Published: 08.19 Europe/London, April 14, 2011

YouView will today publish the core device specifications that will enable any receiver manufacturer to bring product to market that shares the same underlying technology as YouView itself.

Speaking to the Royal Television Society in London last night (Wednesday) YouView CEO Richard Halton said the specification would give manufacturers all the information they needed.

The disclosures will still require any manufacturer looking to produce a device will need to be licensed by YouView and are designed to encourage common technical standards for connected TV.

At the same time Halton confirmed YouView would also be naming a new batch of manufacturers that had already committed to product development. The new companies are in addition to Cisco, Technicolor and Humax, who have already been confirmed as partners.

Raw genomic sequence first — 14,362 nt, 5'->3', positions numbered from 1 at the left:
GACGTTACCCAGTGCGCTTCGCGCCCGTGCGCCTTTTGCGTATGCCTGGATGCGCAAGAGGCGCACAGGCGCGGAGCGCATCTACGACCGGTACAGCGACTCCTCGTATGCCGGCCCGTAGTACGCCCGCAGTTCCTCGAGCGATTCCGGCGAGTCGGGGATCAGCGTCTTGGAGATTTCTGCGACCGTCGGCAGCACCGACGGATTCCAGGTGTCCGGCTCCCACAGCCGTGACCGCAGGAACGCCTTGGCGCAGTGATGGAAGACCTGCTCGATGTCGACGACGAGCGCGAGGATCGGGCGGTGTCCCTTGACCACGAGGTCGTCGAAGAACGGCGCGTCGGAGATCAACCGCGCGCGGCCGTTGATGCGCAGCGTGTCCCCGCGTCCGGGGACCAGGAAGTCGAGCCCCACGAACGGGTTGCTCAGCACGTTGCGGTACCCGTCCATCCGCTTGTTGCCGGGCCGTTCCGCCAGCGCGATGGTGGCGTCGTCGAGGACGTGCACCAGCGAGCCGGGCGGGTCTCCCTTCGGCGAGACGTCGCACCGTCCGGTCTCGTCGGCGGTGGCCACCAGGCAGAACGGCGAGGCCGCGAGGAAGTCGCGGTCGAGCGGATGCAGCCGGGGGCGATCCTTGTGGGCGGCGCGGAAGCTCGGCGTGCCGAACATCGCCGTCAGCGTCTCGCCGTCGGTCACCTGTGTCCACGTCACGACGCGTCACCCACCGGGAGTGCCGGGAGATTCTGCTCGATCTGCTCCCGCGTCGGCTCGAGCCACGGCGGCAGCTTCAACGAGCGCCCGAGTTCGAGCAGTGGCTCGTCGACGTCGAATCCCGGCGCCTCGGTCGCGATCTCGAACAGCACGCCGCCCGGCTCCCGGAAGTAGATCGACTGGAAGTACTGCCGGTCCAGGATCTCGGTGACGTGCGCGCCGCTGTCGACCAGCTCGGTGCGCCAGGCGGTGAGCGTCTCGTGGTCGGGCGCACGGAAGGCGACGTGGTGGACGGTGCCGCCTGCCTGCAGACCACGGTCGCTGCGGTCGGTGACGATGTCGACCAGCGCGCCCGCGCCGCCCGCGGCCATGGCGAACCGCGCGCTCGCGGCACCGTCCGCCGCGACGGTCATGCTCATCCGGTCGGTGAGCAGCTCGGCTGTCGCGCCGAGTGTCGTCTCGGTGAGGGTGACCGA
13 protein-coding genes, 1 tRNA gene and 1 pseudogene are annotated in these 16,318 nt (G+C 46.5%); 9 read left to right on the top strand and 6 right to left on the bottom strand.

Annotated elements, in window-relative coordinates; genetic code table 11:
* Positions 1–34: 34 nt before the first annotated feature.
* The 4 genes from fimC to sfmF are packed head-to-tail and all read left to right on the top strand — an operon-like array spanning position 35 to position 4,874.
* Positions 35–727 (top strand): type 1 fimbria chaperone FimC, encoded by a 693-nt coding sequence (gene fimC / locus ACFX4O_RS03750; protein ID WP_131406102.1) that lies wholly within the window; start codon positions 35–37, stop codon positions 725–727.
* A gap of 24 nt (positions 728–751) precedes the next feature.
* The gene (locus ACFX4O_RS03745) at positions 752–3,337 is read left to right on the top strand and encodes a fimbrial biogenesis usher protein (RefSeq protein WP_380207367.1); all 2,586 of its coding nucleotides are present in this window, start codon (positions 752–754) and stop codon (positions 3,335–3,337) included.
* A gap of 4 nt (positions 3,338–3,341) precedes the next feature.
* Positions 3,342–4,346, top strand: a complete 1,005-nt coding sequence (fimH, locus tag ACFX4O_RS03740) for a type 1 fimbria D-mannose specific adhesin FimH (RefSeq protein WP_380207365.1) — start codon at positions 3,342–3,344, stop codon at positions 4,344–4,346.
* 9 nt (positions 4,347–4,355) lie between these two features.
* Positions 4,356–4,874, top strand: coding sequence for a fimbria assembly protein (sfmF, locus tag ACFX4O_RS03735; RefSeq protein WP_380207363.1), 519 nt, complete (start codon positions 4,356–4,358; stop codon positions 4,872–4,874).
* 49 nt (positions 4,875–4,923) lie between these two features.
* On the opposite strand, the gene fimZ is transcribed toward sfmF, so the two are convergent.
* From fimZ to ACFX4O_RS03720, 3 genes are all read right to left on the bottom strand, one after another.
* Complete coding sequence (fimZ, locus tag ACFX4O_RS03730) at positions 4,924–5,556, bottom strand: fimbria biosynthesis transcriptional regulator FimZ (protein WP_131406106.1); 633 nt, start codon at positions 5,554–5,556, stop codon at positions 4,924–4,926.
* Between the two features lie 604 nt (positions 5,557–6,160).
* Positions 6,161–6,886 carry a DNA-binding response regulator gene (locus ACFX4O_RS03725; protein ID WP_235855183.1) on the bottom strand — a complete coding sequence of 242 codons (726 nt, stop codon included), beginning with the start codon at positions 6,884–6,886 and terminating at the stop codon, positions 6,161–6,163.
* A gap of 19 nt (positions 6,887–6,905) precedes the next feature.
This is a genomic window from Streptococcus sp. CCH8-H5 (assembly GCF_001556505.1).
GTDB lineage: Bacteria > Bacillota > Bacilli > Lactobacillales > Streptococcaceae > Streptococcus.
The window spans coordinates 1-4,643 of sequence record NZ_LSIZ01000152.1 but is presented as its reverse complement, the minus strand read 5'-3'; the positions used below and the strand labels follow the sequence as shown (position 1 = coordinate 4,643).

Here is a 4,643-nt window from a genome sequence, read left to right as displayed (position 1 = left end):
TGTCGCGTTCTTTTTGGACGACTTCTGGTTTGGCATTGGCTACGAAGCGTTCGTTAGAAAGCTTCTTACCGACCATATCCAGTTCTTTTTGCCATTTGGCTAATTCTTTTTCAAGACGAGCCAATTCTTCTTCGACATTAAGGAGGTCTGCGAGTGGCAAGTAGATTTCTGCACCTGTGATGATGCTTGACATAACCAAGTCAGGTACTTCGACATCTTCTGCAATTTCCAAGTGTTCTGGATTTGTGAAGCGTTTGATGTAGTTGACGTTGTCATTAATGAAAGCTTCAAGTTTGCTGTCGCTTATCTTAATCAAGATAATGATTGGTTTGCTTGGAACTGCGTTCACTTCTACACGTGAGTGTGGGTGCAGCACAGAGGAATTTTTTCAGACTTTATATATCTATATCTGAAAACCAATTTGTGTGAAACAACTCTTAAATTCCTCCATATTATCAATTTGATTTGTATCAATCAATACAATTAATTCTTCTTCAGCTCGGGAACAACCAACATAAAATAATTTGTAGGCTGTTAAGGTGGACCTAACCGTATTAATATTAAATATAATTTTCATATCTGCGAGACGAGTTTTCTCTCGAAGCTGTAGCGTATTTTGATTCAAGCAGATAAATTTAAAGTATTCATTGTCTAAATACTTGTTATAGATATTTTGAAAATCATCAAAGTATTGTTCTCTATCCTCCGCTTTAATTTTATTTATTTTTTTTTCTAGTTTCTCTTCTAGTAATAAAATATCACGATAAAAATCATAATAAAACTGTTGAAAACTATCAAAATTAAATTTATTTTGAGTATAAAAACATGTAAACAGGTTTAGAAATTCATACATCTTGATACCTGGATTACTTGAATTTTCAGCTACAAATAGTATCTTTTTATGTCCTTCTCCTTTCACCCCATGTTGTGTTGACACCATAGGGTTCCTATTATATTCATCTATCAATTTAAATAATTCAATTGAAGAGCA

“These manufacturers have invested heavily and as fantastic partner organisations they are now focussed onto the launch devices. The challenge is to scale up more manufacturers.”

Halton said that following the announcement YouView would the “go quiet”, going back into the market to develop a device that would be trialled in “thousands of homes” before the end of the year. A public launch is now planned for the early part of 2012.

The EPG will also be released as will a developer API with the ambition of harnessing the skills of those already creating apps for devices such as the iPhone. However, should manufacturers be looking to licence the technology for use outside of the UK, it was likely that some sort of fee would be imposed.

The first devices will be aimed at the Freeview terrestrial market – Freesat is looking to chart a course with HbbTV – but Halton confirmed there had been talks with TV manufacturers. Although Panasonic had developed an IDTV for Freesat, Halton explained that the lead times were longer and the required processing power greater, though with minimal impact on the overall cost.

Addressing the issue of connecting YouView devices to the Internet, Halton said it was unlikely that the use of Wi-Fi would be recommended to start with. Instead YouView would follow the BT Vision route of a direct connection or use of Powerline technology.